John Hargreave, the quiet, thoughtful one; whose thoughts were never spoken, but kept hidden somewhere inside him until a time of his choosing.  John Hargreave was the clever one in our little group, and we were friends, but always somehow at arms’ length.  No-one I knew had or would get close to John.

I said goodbye to Sue at the corner of Ox Terrace.  We faced each other with the same awkwardness we had felt after that moment at the river bank, filled with an emotion new to us, feeling more than a little frightened.  I thought she would just walk away, was not ready for her quick kiss on my cheek, or the squeeze of my hand.  Then she was gone.  I watched her easy, swinging gait until she was lost to view.

My birthday was still a month away, and it was suddenly important to me.  I could not wait to be fifteen.

 

© Frederick Anderson 2017.  Unauthorized use and/or duplication of this material without express and written permission from the author is strictly prohibited. Excerpts and links may be used, provided that full and clear credit is given to Frederick Anderson with specific direction to the original content.

 

 

 

The Dream of the Fat Controller

It is the sort of figure that is whispered in awed, reverential tones.  This is money beyond the powers of imagination, a theatre of surreal dreams.

20 billion – no, not dollars, or even euros, but pounds sterling.  And bear in mind a UK billion is 1 million times a million.  Enough to overheat every slot machine in Las Vegas, or keep a zoofull of Pandas for ten years.

What could we do with £20 billion?

Well, we could pay off the National Health Service deficit for the next eight years, perhaps?  Or we might take everybody whose life is going to be made unbearable by the Heathrow third runway project and settle them on nice country estates with a 5 million pound fortune each to help them get by?

Maybe we could finance a nice set of aeroplanes for those aircraft carriers we are building so they don’t have to hang around looking useless for 10 years.  Or, philanthropically, we might build really affordable housing for every young couple struggling to get onto the property ladder; or…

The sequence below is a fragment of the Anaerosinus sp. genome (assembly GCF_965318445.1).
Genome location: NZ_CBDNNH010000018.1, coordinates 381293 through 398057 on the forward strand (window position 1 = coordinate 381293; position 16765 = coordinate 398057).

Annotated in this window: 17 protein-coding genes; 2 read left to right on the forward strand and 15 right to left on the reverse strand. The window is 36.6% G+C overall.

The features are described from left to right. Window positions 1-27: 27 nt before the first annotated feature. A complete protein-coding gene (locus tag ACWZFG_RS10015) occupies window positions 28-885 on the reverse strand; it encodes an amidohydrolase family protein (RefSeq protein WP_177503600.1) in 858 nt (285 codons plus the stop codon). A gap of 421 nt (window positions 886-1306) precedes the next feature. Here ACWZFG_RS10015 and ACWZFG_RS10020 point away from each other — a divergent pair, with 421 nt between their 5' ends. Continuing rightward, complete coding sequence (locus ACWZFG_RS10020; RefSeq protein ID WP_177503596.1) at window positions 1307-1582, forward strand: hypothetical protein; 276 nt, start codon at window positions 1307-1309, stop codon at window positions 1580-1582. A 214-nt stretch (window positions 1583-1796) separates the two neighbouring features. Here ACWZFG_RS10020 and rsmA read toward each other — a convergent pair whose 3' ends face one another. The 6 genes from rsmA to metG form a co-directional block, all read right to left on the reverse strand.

The possibilities are endless.  And rest assured, those who rule us are going to spend that 20 billion.   Breathlessly, I hear you cry – is it me?  Are they really going to give me twe…

Sadly, no.

Yet there is an upside – a glorious, innovative project to stir patriotic pride within us all; the new rail link we call Phase One of HS2!    In 2026 – only 10 years time – 15000 fat businessmen every hour will be able to ride by train from London to Birmingham in just 49 minutes.   That’s a saving of 20 whole minutes on the current 9:01 from Euston, which takes 1 hour and 10 minutes  (get a taxi now and you’ll be just in time to catch it).

And 15000 will, presumably, come back. But will they want to?

That’s a lot of canned people, stuffed into 18 trains doing Japanese Bullet speeds in each direction every hour.  The strength of the argument for this project relies on overcrowding in the present service; but come on, people!  15000 an hour?   For what, eight hours every day?  Do the math, please!   This is Birmingham we’re talking about!

I’ve only been to Birmingham three times in my life, and only under duress.   I can think of no occasion when I actually wanted to go there.  I mean no disrespect to Birmingham, which I’m sure is a fine city, although I cannot see it as the new hub of Great Britain Ltd..  No, Manchester would be a more likely candidate for that crown.

Never fear!   By the middle of the century HS2 will have cut further swathes of rail to Manchester and Leeds, too, and on to Edinburgh and Glasgow, with a stop at Gretna Passport Control, if the Scots will still have us.  No-one seems to have got their head around the costs for that, yet, but rest assured, the measure in human misery will exceed any official figures.

In achieving these targets the lives of thousands will be irreparably changed.  Homes and heritage ripped down, noise and hazard brought to the thresholds of those for whom tranquility and peace have no price.   The aim of this flagship project would seem to be political, and intended to turn the UK into one enormous City State, lucrative, doubtless, but unsustainable.

We British, it seems, have no capability to assemble a structured plan for these precious islands.  Instead we flounder beneath the constant bitching of one pressure group or another, one political agenda or another with no single entity to coordinate anything.  Every five years the government sets off upon a new track, postponing or promoting according to the words it thinks the public want to hear; every county sets a conflicting agenda, and nothing ever really gets done.

All that results is chaos – a long string of white elephants trailing back to the far horizons of history, each with its own tale of inhumanity and sorrow.

Oh, and as a footnote:  this is British Rail we are talking about, so I assume we are going to be asked to finance another ultra-fast bus service to cover the route on Sundays?